Keywords: Reputation; Identity; Recognition; Otherness; Social Categorization.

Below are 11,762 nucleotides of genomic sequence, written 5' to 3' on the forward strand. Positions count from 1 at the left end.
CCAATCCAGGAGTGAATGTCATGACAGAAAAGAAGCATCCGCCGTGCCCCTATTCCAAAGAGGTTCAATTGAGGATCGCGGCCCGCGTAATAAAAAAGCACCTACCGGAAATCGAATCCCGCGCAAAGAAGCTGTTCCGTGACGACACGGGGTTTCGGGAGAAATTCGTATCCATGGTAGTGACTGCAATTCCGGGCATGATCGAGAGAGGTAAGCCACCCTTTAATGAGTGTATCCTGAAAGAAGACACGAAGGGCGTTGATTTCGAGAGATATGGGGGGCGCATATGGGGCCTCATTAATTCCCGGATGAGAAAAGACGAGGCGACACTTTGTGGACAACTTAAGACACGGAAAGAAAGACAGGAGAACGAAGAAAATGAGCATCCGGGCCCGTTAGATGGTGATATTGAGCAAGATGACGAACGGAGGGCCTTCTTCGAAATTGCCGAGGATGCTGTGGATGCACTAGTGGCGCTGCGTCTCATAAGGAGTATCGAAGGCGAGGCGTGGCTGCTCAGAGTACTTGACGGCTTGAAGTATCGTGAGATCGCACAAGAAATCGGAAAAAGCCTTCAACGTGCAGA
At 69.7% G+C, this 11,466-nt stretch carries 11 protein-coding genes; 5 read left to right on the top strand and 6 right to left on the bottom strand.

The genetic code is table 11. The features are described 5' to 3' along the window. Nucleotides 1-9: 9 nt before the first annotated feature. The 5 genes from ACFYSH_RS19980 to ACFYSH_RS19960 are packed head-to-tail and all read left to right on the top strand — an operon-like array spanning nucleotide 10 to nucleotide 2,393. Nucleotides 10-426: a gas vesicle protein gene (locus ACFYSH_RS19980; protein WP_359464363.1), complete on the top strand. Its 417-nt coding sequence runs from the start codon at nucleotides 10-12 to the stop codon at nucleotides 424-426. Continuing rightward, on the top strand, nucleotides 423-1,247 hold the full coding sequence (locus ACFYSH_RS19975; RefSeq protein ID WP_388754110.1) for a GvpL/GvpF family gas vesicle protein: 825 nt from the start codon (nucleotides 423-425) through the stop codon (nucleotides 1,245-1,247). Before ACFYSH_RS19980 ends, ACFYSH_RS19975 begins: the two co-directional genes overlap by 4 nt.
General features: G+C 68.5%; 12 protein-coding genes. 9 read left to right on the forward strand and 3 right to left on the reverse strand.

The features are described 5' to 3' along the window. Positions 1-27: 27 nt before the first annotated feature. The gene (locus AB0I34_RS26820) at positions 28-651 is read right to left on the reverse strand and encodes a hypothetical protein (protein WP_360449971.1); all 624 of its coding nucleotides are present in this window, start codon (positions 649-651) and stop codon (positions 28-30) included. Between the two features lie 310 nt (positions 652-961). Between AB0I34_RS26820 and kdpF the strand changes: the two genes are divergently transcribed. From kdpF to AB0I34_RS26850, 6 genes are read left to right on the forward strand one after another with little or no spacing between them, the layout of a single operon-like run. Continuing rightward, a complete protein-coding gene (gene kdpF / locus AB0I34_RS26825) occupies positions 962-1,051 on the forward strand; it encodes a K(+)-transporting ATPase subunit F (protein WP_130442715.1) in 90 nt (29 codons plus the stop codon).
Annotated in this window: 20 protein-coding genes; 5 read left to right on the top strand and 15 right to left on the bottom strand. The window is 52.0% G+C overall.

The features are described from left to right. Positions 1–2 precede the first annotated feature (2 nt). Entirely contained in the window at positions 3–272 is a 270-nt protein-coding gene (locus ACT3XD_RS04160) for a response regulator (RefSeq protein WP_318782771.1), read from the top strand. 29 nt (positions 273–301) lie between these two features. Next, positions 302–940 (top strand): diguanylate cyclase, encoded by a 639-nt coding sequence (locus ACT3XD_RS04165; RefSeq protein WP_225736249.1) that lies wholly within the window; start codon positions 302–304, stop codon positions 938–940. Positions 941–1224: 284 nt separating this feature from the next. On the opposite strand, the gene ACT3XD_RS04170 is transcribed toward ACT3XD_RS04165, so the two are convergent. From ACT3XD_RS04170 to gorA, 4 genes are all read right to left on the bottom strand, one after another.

By adopting a perspective based on the concept of reputation this paper propose some theoretical reflections on the dialectics between the process of otherness definition and the practices of resistance. Attention is paid to intersubjective and institutional dynamics through which the differences defining identity of the other take certain "colourings" - good/bad, positive/negative, best/worst, reliable/unreliable - depending on assessments and judgments emerging in specific social contexts. Compared to identity studies the additional contribution of this perspective is precisely to emphasize the evaluative feature of recognition processes and to offer a glimpse of how recurring judging practices produce effects in terms of inclusion/exclusion, not only because others are considered different but because of the type of evaluations anchored to their identity. In many everyday situations people have to deal with passive attributions of reputation - concerning them as individuals or as members of a particular group - but they can also pursue active strategies of accreditation. The tension between reputations attributed and acquired opens space to strategic behaviors that go beyond identity expressions: the proud exhibition of difference or the attempt to convert otherness into a positive register.